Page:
Coined: Can Brain Scans Predict The Market? via ZeroHedge
By Kabir Sehgal, the author of Coined: The Rich Life of Money and How Its History Has Shaped Us. He is a former vice president at an investment bank.
Can brain scans predict the market?
I’m not good at predicting the market. At first, I thought it was just me. In 2008, I began working in sales and trading at an investment bank. I lacked formal training in fundamental security analysis, and my projections rarely matched actual outcomes. Yet it wasn’t until the great financial crisis that I realized that even well-trained professional forecasters can get it incredibly wrong. That the IMF, Fed, and several asset management firms and investment bank research departments didn’t see the crisis coming left me with a question: is there a better way to forecast? I searched for answers for several years while I researched my book Coined: The Rich Life of Money and How Its History Has Shaped Us. I eventually concluded that if we want to become better at financial forecasting, we shouldn’t just consult stock charts but brain scans.
Peter Lynch was one of the best growth investors of all time. As the Magellan Fund manager at Fidelity Investments between 1977 and 1990, he averaged a 29.2% annual return. Q1 2021 hedge fund letters, conferences and more The fund manager's investment strategy was straightforward. He wanted to find growth companies and sit on them Read More
Of course, I wasn’t the only one surprised with the inaccuracy of professional forecasters. To his credit, Allan Greenspan admitted that he was shocked that his financial forecasts were wrong. In his book, he calls for a fundamental rethinking of how economists forecast. This is already happening, to a degree. Several leading economists contributed entries to the compendium “What Have We Learned? Macroeconomic Policy After the Crisis.” Many suggest better macro prudential measures like higher capital requirements, which should lessen market volatility and create more visibility for forecasters. But in his critique of this text, economist Alan Blinder goes even further by calling into question the prevailing assumption on which modern economics is built – that humans are rational, logical actors.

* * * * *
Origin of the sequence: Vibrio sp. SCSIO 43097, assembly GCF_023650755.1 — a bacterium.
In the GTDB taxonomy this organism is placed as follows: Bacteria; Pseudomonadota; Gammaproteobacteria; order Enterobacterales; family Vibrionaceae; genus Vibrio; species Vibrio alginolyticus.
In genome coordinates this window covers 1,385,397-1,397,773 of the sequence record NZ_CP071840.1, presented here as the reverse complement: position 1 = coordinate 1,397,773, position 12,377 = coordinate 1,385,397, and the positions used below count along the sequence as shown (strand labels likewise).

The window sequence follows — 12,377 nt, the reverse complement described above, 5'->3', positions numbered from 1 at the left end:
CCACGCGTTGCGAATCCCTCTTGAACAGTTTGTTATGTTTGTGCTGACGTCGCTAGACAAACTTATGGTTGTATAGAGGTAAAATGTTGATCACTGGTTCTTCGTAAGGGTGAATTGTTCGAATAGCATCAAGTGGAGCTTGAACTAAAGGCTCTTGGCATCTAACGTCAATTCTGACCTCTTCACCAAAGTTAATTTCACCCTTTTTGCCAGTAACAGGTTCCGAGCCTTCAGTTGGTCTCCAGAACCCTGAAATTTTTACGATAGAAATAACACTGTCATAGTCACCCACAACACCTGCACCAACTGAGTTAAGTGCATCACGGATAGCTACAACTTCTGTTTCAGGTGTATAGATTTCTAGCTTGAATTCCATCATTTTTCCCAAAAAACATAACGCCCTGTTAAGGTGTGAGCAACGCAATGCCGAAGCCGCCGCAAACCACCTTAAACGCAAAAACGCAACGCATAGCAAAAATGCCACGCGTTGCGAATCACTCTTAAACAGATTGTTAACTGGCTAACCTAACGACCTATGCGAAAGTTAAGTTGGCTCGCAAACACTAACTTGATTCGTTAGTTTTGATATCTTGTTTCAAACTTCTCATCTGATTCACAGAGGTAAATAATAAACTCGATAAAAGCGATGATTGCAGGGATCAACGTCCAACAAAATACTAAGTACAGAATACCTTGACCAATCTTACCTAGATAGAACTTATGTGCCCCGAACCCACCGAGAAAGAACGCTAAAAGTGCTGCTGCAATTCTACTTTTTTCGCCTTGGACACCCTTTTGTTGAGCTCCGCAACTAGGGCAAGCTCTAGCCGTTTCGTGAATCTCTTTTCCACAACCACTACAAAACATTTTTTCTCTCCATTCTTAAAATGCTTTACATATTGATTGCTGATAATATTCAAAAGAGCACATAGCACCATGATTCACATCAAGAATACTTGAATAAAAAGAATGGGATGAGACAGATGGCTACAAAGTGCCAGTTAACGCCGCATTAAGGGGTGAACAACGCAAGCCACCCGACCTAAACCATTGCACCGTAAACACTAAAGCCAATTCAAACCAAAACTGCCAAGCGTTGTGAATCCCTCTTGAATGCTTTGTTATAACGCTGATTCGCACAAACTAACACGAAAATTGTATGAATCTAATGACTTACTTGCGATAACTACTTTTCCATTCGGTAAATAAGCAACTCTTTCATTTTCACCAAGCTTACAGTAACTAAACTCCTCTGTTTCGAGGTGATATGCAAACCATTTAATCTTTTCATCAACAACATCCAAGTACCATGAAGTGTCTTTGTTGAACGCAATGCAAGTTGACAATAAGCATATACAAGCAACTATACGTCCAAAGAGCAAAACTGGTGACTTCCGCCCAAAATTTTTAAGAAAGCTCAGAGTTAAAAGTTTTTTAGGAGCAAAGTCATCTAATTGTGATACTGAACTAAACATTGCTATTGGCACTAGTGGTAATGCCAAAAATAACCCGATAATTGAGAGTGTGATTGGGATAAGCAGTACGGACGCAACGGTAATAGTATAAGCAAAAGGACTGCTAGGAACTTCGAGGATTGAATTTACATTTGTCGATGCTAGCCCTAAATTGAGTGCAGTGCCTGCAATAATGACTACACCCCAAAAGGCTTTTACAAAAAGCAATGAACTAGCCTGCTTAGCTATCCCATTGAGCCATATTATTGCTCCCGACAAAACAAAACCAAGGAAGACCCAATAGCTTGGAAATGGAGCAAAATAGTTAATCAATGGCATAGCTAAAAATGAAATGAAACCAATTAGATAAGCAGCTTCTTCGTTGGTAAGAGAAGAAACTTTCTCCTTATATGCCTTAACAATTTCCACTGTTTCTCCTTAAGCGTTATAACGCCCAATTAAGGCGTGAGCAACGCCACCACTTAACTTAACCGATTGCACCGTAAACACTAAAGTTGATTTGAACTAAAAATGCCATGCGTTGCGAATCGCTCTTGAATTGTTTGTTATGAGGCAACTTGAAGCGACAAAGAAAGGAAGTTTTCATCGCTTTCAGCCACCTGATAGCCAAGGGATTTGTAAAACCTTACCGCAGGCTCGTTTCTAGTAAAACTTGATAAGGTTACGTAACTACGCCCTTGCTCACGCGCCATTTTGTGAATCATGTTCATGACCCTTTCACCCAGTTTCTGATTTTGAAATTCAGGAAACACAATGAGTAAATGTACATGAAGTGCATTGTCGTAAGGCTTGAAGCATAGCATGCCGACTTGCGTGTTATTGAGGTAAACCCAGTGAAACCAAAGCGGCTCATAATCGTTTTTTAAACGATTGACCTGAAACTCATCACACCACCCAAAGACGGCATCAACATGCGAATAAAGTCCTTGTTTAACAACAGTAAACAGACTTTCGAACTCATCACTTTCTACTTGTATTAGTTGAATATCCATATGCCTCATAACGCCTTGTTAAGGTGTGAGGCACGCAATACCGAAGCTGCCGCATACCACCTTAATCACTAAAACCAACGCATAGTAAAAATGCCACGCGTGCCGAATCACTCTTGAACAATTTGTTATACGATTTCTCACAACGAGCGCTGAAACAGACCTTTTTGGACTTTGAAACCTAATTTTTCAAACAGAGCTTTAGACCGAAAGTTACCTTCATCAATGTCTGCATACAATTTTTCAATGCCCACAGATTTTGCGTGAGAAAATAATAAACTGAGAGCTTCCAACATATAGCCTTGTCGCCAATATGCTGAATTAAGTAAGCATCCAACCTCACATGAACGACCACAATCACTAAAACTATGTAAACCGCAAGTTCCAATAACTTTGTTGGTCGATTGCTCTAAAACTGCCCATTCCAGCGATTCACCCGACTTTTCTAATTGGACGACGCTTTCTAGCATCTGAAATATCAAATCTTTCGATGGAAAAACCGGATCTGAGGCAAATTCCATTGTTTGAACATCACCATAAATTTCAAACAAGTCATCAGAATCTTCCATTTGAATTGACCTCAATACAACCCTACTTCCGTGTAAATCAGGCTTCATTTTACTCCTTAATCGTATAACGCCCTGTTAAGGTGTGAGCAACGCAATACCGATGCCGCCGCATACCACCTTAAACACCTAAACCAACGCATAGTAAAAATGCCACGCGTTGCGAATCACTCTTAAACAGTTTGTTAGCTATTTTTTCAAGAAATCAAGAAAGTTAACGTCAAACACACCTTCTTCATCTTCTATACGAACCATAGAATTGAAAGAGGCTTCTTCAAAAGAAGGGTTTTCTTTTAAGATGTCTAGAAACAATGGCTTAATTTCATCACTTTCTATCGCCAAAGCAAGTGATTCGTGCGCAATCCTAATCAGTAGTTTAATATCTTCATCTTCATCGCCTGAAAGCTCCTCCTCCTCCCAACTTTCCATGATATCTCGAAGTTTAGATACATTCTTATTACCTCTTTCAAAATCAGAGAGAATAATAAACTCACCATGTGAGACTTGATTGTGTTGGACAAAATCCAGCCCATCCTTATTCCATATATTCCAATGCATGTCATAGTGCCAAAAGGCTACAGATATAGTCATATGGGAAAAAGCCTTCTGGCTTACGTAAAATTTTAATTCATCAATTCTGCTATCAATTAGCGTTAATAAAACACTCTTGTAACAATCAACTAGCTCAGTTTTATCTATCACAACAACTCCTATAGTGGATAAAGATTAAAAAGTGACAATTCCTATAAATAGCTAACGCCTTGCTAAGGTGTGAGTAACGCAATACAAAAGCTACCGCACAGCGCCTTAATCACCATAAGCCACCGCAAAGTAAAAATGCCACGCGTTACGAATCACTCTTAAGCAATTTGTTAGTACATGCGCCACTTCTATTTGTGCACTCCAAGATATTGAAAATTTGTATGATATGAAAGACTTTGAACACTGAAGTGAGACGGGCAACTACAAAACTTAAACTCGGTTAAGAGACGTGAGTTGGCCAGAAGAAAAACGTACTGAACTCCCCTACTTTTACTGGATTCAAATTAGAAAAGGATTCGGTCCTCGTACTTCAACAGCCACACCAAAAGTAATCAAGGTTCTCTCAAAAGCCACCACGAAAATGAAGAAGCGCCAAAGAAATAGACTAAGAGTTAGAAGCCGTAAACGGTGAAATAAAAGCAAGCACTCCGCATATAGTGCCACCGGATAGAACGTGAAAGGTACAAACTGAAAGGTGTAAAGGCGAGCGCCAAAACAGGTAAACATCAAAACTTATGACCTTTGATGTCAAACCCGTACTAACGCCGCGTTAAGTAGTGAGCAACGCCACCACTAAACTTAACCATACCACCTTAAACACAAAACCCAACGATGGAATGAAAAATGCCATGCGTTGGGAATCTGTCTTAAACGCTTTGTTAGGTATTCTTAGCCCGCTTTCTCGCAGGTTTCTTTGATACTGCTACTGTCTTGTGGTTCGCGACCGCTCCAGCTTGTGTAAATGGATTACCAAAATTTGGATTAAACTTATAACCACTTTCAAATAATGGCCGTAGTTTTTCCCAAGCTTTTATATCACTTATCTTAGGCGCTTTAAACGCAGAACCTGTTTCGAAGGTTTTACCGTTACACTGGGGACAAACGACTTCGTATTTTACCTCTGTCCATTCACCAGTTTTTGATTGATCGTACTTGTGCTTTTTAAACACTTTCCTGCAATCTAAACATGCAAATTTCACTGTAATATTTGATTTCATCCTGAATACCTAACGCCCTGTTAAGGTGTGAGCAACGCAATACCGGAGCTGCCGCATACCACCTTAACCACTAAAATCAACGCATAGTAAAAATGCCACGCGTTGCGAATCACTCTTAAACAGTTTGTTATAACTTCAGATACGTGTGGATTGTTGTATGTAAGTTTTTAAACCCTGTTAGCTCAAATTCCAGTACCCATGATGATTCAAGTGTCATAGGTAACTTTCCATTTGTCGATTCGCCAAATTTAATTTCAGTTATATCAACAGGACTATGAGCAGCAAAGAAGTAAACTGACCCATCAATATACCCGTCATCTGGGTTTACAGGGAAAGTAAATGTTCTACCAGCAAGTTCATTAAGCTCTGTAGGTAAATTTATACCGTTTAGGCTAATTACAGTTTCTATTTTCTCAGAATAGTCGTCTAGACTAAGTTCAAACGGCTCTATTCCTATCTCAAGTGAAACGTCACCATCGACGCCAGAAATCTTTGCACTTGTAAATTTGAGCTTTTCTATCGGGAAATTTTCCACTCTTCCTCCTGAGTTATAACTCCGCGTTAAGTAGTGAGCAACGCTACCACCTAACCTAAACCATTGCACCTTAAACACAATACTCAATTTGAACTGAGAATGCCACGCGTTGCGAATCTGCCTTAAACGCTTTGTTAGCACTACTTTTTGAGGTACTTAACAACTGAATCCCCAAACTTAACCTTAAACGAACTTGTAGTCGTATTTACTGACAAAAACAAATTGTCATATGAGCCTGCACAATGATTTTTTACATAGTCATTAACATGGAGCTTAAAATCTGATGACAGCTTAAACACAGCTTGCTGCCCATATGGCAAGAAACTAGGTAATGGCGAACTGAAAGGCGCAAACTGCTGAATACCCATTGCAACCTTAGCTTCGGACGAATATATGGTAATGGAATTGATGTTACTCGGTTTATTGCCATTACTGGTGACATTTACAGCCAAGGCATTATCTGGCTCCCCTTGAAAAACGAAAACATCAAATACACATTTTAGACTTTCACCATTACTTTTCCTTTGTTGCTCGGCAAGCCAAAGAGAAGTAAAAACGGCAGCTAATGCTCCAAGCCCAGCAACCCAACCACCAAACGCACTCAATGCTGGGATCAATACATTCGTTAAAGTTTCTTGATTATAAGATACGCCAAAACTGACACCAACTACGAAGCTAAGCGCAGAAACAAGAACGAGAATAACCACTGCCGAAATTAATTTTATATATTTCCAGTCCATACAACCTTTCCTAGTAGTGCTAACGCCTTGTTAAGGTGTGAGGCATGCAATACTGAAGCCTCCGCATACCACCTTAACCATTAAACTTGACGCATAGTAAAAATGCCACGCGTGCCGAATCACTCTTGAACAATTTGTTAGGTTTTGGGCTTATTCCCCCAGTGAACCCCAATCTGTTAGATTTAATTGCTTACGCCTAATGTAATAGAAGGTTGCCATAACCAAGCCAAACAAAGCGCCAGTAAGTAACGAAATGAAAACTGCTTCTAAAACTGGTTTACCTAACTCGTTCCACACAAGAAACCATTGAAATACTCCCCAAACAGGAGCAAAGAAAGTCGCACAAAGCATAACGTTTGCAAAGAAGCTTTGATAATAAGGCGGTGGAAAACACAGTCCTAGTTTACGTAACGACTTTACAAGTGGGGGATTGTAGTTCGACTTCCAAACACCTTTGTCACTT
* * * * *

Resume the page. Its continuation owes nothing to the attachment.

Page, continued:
“Homo economicus, an efficient, rational, calculating machine, never worries about complexity. But Homo sapiens is an entirely different creature. We humans are poor and biased calculators. We regularly succumb to fads, fancies, and passions. We can be fooled.”
In one study, the behavior of over 400 people in an affluent community was analyzed. These are supposedly self-interested people who built considerable wealth. Yet only seven percent of these people acted in a manner similar to homo economicus. In the words of quantitative finance expert Paul Wilmott, “Economists’ models are just awful. They completely forget how important the human element is.” Nassim Nicholas Taleb puts it more emphatically, “We have to build a society that doesn’t depend on forecasts by idiotic economists.” Maybe the idiocy of which he speaks is that we’ve long made assumptions about human behavior with little scientific basis. But increasingly, neuroscientists can provide scientific insights into how we make financial decisions.
It was late at night, but I was wide awake. I was browsing YouTube and came across a lecture of Brian Knutson, a neuroeconomist at Stanford University. Neuroeconomics is an interdisciplinary field, but it’s essentially comprised of neuroscientists who study how humans make financial decisions. In the lecture, Knutson explained how he could accurately predict whether someone would buy or sell a stock by scanning their brain. Moreover, he described how genes influence our investment decisions. I wasn’t just fascinated with the accuracy of his forecasts. But that he was establishing a biological basis for financial forecasting. He started with the brain and then looked at the resulting financial decisions – instead of just assuming that we acted in line with a theory of human behavior.
See full article here.
Coined: The Rich Life of Money and How Its History Has Shaped Us – Description
The importance of money in our lives is readily apparent to everyone–rich, poor, and in between. However grudgingly, most of us accept the expression “Money makes the world go round” as a universal truth. We are all aware of the power of money–how it influences our moods, compels us to take risks, and serves as the yardstick of success in societies around the world. Yet because we take the daily reality of money so completely for granted, we seldom question how and why it has come to play such a central role in our lives.